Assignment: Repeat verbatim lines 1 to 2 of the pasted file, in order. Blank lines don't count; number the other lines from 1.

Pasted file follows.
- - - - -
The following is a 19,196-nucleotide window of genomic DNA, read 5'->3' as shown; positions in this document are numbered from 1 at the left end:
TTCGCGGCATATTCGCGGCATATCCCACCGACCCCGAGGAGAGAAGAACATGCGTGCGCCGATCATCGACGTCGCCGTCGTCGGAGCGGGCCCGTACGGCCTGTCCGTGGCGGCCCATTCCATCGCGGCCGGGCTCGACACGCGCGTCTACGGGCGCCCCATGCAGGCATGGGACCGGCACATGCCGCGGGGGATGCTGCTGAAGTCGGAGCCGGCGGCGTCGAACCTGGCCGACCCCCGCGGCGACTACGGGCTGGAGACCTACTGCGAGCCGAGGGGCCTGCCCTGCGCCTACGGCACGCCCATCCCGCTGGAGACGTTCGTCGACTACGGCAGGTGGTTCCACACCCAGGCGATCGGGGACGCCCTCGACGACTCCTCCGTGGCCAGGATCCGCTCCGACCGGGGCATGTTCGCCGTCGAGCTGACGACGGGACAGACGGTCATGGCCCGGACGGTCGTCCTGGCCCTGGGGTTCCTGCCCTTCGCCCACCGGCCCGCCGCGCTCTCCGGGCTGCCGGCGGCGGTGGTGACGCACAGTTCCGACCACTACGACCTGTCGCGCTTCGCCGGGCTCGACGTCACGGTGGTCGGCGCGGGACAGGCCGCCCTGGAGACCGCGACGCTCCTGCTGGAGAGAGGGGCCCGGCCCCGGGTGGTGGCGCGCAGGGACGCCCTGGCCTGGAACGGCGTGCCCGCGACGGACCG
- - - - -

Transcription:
The following is a 19,196-nucleotide window of genomic DNA, read 5'->3' as shown; positions in this document are numbered from 1 at the left end:
TTCGCGGCATATTCGCGGCATATCCCACCGACCCCGAGGAGAGAAGAACATGCGTGCGCCGATCATCGACGTCGCCGTCGTCGGAGCGGGCCCGTACGGCCTGTCCGTGGCGGCCCATTCCATCGCGGCCGGGCTCGACACGCGCGTCTACGGGCGCCCCATGCAGGCATGGGACCGGCACATGCCGCGGGGGATGCTGCTGAAGTCGGAGCCGGCGGCGTCGAACCTGGCCGACCCCCGCGGCGACTACGGGCTGGAGACCTACTGCGAGCCGAGGGGCCTGCCCTGCGCCTACGGCACGCCCATCCCGCTGGAGACGTTCGTCGACTACGGCAGGTGGTTCCACACCCAGGCGATCGGGGACGCCCTCGACGACTCCTCCGTGGCCAGGATCCGCTCCGACCGGGGCATGTTCGCCGTCGAGCTGACGACGGGACAGACGGTCATGGCCCGGACGGTCGTCCTGGCCCTGGGGTTCCTGCCCTTCGCCCACCGGCCCGCCGCGCTCTCCGGGCTGCCGGCGGCGGTGGTGACGCACAGTTCCGACCACTACGACCTGTCGCGCTTCGCCGGGCTCGACGTCACGGTGGTCGGCGCGGGACAGGCCGCCCTGGAGACCGCGACGCTCCTGCTGGAGAGAGGGGCCCGGCCCCGGGTGGTGGCGCGCAGGGACGCCCTGGCCTGGAACGGCGTGCCCGCGACGGACCG